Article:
Grants/Local Wiki Creative Commons Education

From Creative Commons
Jump to: navigation, search

Local Wiki Creative Commons Education

Applicants: Local Wiki c/o Wiki Spot
Affiliation: Wiki Spot
CC affiliated? No
Contact: Philip Neustrom
Coordinator: Philip Neustrom
Project Start: 2010/12/01
Project End: 2011/12/01
Download budget Discussion

Describe the project you are proposing as clearly as possible in just five sentences.

This project is a series of in-person workshops designed to introduce and accustom local community members to Creative Commons licensing in the context of a local community wiki. This project will complement the LocalWiki project (, an effort to bring a new form of collaborative media to local communities, funded in part by the Knight Foundation as part of the Knight News Challenge.

For each of the 10 expected pilot communities of the LocalWiki project, we will hold 2 one-hour, on-site sessions teaching members of the community about the issues surrounding the licensing of content on their local wiki. The sessions will focus on explaining what CC licensing is, demonstrating what it means in the context of our local wiki projects, and training community members to use and contribute to CC-licensed content. The initial workshop session in each pilot community will be held at start of each respective local wiki project and target those unfamiliar with CC licensing, while the follow-up session several weeks later will go into more detail and explore each community's specific experience with CC licensing.

Detail the tangible project output (e.g., paper, blog post, written materials, video/film, etc.; this would be in addition to the final written report that successful grant recipients will be expected to deliver to CC at the conclusion of the project).

The tangible output will include a total of 20 workshop sessions, supporting educational and promotional materials, blog posts describing the events and project in general, and a public online repository of all educational materials.

The 20 one-hour workshop sessions as well as the supporting presentation slides, handouts, and pamphlets will build on the vast resources already available on Creative Commons but will be customized to focus on the specific needs each geographic community.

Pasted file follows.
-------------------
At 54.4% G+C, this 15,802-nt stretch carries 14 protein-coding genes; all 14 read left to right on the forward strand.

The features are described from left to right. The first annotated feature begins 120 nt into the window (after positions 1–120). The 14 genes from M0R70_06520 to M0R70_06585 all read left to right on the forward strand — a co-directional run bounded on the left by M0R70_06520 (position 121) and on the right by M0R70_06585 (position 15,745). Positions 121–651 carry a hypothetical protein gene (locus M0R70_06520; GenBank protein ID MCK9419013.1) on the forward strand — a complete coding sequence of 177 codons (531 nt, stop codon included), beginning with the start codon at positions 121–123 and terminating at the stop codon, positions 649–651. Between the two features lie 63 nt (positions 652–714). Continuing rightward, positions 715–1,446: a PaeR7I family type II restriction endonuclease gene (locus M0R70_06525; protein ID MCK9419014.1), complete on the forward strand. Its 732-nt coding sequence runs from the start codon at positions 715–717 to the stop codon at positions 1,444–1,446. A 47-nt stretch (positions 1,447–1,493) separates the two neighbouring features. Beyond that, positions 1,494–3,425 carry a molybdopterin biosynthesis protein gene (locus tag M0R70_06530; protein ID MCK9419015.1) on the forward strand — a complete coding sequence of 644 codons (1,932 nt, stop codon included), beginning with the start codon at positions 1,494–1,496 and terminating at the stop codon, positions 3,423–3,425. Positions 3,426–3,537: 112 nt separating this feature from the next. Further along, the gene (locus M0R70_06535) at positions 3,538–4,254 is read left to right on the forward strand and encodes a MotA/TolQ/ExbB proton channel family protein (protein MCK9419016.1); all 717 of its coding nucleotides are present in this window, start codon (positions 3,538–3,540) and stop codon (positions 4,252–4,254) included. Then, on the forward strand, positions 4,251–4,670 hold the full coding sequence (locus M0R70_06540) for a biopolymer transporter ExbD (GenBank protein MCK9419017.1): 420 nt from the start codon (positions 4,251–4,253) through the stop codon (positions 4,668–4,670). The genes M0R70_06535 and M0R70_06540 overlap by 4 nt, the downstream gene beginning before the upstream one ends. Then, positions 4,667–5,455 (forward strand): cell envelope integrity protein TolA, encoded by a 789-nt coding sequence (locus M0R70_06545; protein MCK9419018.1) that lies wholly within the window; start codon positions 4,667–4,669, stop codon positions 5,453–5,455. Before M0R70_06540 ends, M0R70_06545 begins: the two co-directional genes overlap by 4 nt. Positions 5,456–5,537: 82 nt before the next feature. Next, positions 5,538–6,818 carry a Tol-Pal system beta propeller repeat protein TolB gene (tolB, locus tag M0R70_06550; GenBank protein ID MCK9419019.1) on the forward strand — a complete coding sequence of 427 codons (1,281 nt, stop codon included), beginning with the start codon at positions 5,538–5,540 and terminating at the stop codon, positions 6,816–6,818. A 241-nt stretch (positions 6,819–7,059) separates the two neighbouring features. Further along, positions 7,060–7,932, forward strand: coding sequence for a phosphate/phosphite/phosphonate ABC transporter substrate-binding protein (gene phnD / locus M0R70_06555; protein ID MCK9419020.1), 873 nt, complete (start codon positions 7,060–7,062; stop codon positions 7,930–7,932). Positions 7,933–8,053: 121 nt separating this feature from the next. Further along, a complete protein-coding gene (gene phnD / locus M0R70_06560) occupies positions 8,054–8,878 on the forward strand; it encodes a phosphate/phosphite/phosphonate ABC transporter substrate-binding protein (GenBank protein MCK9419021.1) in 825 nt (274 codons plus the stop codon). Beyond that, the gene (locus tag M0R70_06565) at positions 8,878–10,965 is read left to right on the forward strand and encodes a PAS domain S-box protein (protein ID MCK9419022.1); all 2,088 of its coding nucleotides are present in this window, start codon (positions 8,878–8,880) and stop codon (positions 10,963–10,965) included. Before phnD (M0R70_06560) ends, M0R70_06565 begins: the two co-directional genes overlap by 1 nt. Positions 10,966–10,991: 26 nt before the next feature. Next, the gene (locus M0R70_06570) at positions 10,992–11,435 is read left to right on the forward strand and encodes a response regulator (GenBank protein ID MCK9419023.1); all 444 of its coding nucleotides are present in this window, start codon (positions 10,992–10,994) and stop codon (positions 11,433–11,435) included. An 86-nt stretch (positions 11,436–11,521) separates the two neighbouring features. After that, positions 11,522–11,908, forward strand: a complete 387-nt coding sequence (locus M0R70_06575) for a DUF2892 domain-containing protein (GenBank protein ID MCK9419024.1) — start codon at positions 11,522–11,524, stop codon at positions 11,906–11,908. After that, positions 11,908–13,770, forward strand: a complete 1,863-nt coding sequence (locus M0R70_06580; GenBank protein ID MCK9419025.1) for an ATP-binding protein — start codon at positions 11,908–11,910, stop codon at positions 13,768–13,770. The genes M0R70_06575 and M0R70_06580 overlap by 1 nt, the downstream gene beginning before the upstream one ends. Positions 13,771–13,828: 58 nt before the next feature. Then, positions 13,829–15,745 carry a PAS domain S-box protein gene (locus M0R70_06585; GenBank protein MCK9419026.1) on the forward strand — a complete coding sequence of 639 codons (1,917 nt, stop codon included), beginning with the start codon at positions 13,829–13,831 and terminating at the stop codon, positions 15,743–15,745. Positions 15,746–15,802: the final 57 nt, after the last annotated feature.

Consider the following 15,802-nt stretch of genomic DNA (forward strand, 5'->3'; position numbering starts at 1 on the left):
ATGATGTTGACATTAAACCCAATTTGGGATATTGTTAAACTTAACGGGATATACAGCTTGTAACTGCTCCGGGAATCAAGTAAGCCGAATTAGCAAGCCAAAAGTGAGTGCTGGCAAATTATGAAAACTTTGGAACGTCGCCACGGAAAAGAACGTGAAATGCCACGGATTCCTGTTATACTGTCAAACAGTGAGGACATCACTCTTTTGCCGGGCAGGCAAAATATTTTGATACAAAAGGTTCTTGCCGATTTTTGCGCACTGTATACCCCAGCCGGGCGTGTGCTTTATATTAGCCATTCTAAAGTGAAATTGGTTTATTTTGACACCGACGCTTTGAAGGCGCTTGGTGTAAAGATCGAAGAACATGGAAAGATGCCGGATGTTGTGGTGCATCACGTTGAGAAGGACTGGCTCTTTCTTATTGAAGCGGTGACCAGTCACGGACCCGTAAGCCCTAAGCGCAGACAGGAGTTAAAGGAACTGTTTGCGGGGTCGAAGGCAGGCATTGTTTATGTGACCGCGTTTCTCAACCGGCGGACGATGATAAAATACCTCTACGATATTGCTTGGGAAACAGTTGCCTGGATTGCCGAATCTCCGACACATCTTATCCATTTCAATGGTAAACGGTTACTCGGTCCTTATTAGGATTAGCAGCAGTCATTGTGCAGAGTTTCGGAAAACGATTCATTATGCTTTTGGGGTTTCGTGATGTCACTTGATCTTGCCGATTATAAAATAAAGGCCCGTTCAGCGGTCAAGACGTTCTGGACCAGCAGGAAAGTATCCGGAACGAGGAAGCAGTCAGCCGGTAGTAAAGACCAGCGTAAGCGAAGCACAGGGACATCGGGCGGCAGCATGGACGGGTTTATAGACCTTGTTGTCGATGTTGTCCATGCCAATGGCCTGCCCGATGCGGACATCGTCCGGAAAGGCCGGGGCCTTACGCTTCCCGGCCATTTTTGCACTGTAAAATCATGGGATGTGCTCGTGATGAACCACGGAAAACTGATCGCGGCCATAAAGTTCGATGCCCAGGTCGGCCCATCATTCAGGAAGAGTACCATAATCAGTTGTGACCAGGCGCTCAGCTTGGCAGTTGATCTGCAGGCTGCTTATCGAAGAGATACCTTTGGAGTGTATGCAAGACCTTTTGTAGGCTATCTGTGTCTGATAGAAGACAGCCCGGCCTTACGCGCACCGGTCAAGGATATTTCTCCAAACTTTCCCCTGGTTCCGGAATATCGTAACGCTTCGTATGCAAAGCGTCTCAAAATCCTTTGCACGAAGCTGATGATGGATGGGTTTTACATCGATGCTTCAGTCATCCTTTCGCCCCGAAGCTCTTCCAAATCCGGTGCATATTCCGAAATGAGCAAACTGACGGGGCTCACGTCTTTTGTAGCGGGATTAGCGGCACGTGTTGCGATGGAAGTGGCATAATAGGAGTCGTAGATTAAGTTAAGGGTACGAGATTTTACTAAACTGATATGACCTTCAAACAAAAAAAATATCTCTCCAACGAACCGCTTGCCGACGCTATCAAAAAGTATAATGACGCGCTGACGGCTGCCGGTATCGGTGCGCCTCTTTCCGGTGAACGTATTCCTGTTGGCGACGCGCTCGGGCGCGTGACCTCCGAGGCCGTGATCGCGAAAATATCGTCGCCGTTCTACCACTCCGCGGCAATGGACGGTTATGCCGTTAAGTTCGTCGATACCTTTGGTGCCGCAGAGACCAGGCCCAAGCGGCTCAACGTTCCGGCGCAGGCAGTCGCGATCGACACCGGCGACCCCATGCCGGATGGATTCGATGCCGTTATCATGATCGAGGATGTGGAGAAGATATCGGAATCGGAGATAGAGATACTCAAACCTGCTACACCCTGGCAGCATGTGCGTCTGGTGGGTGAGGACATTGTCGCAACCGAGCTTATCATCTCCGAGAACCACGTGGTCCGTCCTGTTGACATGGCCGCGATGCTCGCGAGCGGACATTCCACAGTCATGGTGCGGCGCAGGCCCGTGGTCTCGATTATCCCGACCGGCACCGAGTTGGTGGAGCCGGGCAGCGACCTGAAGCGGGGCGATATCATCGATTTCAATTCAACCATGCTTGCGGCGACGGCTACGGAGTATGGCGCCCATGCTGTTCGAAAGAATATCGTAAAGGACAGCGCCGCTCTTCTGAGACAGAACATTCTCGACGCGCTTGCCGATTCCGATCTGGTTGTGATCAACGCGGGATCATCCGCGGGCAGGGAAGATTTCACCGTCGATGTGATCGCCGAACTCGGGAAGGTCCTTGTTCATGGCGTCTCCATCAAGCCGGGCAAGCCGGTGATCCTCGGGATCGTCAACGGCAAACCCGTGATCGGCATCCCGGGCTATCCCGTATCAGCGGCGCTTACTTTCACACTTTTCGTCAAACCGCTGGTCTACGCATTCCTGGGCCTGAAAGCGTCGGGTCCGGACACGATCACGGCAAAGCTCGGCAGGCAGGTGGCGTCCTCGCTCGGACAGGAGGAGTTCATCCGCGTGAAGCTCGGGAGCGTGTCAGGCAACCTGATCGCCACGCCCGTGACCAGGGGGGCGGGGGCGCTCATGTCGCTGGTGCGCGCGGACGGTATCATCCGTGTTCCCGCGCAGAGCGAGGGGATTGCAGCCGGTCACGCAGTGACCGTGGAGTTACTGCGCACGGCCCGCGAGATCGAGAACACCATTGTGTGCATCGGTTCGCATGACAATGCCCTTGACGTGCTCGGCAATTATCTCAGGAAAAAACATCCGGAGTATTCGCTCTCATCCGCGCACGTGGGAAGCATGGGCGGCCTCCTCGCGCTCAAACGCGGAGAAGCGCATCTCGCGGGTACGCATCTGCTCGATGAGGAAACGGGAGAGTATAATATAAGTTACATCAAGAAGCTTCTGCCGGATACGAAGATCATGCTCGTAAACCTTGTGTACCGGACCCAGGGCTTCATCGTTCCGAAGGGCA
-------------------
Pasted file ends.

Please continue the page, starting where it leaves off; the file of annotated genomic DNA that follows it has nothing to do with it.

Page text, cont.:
The online repository will present all of our educational materials as well as best practices and lessons learned during this project in a coherent, organized format.

Describe the community you are targeting. How would the project benefit the community?

In our experiences with our Creative Commons licensed Davis Wiki ( project, licensing issues are one of the most confusing aspects of contributing to a local wiki project. This confusion presents a tremendous educational opportunity.

Our workshop sessions will target members of the pilot communities of our LocalWiki project, including local journalists, artists, business owners, community organizers, and other interested participants. Our educational online repository will target members of the pilot communities, future LocalWiki communities, as well as similar projects not affiliated with LocalWiki. Our blog will target the general public in order to create interest in CC licensing and promote the pilot projects and their use of CC.

In the near term, our project will benefit the pilot communities by familiarizing members of the community with CC licensing and showing how it helps foster a sense of collective community ownership, good will, and encourages widespread participation and creativity. By informing members of our pilot communities, we will help ensure their proper use of content licenses, increase their engagement with their local wiki project, and resolve any questions or misconceptions about copyright and content licensing that may hinder their contribution and participation. This will drive the creation of unique local content that will sustain the growth of the pilot local wiki projects.

In the longer term, the availability of educational materials on CC for local communities, as well as the support of and positive examples set by the established pilot communities, will inspire the creation of new community projects and will lead to more open, engaged, and informed />

What is your relationship with the community you are targeting? Why are you the best individual/organization to lead this project? Do you have prior experience in related projects?

In 2004 we created the Davis Wiki, an experimental project to collect and share interesting information about the town of Davis, California, editable by anyone, that soon became the world's largest and most vibrant community wiki – and now the biggest media source in the city. In a week, nearly half of Davis residents use the wiki, and in a month nearly everyone does. But the Davis Wiki is not a passive medium – 1 in 7 residents contribute material to the wiki, making the project the most active Creative Commons project at the local level.

Our LocalWiki project, an effort to bring the benefits of collaborative, community-owned media to more communities, was recently awarded a grant by the Knight Foundation as part of its Knight News Challenge contest. This grant will fund the creation of the next generation of wiki software just for local communities. With the Catalyst Grant we have a unique opportunity to educate local communities about one of the most confusing aspects of collaborative media: licensing.

How will you measure and evaluate your project’s impact - on your main participants? Other contributors? On the larger community?